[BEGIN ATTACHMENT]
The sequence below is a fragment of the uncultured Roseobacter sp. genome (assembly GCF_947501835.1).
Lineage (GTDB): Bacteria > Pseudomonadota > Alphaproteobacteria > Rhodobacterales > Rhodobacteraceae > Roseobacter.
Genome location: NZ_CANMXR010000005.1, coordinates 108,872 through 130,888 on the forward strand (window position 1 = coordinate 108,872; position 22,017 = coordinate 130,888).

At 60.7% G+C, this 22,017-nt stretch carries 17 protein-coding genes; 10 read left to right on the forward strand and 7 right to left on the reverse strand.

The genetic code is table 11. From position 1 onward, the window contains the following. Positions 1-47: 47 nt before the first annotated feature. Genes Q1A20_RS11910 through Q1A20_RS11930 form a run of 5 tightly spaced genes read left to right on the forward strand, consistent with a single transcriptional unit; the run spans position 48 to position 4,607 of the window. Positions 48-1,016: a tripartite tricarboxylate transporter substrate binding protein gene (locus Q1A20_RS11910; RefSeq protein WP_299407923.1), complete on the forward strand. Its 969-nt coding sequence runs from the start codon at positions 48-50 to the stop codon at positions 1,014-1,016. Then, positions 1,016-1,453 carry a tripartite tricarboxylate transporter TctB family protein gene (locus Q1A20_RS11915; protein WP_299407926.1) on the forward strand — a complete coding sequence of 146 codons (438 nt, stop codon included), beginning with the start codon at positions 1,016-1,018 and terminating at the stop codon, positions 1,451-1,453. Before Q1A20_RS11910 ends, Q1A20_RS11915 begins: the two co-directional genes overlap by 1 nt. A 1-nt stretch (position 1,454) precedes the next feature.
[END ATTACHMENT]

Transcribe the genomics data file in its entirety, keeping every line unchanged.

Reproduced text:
The sequence below is a fragment of the uncultured Roseobacter sp. genome (assembly GCF_947501835.1).
Lineage (GTDB): Bacteria > Pseudomonadota > Alphaproteobacteria > Rhodobacterales > Rhodobacteraceae > Roseobacter.
Genome location: NZ_CANMXR010000005.1, coordinates 108,872 through 130,888 on the forward strand (window position 1 = coordinate 108,872; position 22,017 = coordinate 130,888).

At 60.7% G+C, this 22,017-nt stretch carries 17 protein-coding genes; 10 read left to right on the forward strand and 7 right to left on the reverse strand.

The genetic code is table 11. From position 1 onward, the window contains the following. Positions 1-47: 47 nt before the first annotated feature. Genes Q1A20_RS11910 through Q1A20_RS11930 form a run of 5 tightly spaced genes read left to right on the forward strand, consistent with a single transcriptional unit; the run spans position 48 to position 4,607 of the window. Positions 48-1,016: a tripartite tricarboxylate transporter substrate binding protein gene (locus Q1A20_RS11910; RefSeq protein WP_299407923.1), complete on the forward strand. Its 969-nt coding sequence runs from the start codon at positions 48-50 to the stop codon at positions 1,014-1,016. Then, positions 1,016-1,453 carry a tripartite tricarboxylate transporter TctB family protein gene (locus Q1A20_RS11915; protein WP_299407926.1) on the forward strand — a complete coding sequence of 146 codons (438 nt, stop codon included), beginning with the start codon at positions 1,016-1,018 and terminating at the stop codon, positions 1,451-1,453. Before Q1A20_RS11910 ends, Q1A20_RS11915 begins: the two co-directional genes overlap by 1 nt. A 1-nt stretch (position 1,454) precedes the next feature.